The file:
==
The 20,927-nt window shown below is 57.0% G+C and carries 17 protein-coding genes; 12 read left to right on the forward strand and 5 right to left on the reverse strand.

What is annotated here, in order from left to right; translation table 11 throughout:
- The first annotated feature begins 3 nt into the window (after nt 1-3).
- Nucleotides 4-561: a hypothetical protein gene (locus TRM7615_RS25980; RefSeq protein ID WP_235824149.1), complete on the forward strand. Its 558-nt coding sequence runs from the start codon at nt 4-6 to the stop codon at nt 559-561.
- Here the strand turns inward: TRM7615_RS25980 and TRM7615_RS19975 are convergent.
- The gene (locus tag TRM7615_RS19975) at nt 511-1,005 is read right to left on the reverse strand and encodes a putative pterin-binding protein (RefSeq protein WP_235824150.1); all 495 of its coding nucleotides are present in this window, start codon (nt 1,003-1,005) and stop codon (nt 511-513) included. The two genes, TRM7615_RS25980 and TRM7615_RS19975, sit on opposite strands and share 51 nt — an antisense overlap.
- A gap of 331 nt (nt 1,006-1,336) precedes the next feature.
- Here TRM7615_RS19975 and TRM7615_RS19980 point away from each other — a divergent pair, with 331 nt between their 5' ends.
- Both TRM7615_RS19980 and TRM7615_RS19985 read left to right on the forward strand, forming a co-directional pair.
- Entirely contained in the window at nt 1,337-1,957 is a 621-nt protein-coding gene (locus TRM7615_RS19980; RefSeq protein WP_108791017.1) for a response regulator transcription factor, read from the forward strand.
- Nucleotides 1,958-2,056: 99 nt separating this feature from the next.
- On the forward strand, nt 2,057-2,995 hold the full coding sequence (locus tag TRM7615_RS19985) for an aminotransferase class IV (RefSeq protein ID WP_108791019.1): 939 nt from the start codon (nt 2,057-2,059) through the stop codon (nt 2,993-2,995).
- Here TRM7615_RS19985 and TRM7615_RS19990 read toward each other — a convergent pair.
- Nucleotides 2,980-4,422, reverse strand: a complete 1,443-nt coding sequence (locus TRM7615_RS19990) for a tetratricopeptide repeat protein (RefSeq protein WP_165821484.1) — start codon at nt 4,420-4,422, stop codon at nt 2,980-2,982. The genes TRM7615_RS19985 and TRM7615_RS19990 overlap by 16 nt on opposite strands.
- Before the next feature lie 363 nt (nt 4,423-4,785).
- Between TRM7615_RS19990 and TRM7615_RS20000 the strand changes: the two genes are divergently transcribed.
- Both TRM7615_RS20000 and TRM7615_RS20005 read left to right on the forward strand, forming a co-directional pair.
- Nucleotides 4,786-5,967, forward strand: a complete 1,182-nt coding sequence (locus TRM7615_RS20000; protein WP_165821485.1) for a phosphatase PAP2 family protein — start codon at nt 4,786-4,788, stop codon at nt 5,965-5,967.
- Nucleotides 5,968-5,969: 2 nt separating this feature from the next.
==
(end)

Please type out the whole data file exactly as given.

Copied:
The 20,927-nt window shown below is 57.0% G+C and carries 17 protein-coding genes; 12 read left to right on the forward strand and 5 right to left on the reverse strand.

What is annotated here, in order from left to right; translation table 11 throughout:
- The first annotated feature begins 3 nt into the window (after nt 1-3).
- Nucleotides 4-561: a hypothetical protein gene (locus TRM7615_RS25980; RefSeq protein ID WP_235824149.1), complete on the forward strand. Its 558-nt coding sequence runs from the start codon at nt 4-6 to the stop codon at nt 559-561.
- Here the strand turns inward: TRM7615_RS25980 and TRM7615_RS19975 are convergent.
- The gene (locus tag TRM7615_RS19975) at nt 511-1,005 is read right to left on the reverse strand and encodes a putative pterin-binding protein (RefSeq protein WP_235824150.1); all 495 of its coding nucleotides are present in this window, start codon (nt 1,003-1,005) and stop codon (nt 511-513) included. The two genes, TRM7615_RS25980 and TRM7615_RS19975, sit on opposite strands and share 51 nt — an antisense overlap.
- A gap of 331 nt (nt 1,006-1,336) precedes the next feature.
- Here TRM7615_RS19975 and TRM7615_RS19980 point away from each other — a divergent pair, with 331 nt between their 5' ends.
- Both TRM7615_RS19980 and TRM7615_RS19985 read left to right on the forward strand, forming a co-directional pair.
- Entirely contained in the window at nt 1,337-1,957 is a 621-nt protein-coding gene (locus TRM7615_RS19980; RefSeq protein WP_108791017.1) for a response regulator transcription factor, read from the forward strand.
- Nucleotides 1,958-2,056: 99 nt separating this feature from the next.
- On the forward strand, nt 2,057-2,995 hold the full coding sequence (locus tag TRM7615_RS19985) for an aminotransferase class IV (RefSeq protein ID WP_108791019.1): 939 nt from the start codon (nt 2,057-2,059) through the stop codon (nt 2,993-2,995).
- Here TRM7615_RS19985 and TRM7615_RS19990 read toward each other — a convergent pair.
- Nucleotides 2,980-4,422, reverse strand: a complete 1,443-nt coding sequence (locus TRM7615_RS19990) for a tetratricopeptide repeat protein (RefSeq protein WP_165821484.1) — start codon at nt 4,420-4,422, stop codon at nt 2,980-2,982. The genes TRM7615_RS19985 and TRM7615_RS19990 overlap by 16 nt on opposite strands.
- Before the next feature lie 363 nt (nt 4,423-4,785).
- Between TRM7615_RS19990 and TRM7615_RS20000 the strand changes: the two genes are divergently transcribed.
- Both TRM7615_RS20000 and TRM7615_RS20005 read left to right on the forward strand, forming a co-directional pair.
- Nucleotides 4,786-5,967, forward strand: a complete 1,182-nt coding sequence (locus TRM7615_RS20000; protein WP_165821485.1) for a phosphatase PAP2 family protein — start codon at nt 4,786-4,788, stop codon at nt 5,965-5,967.
- Nucleotides 5,968-5,969: 2 nt separating this feature from the next.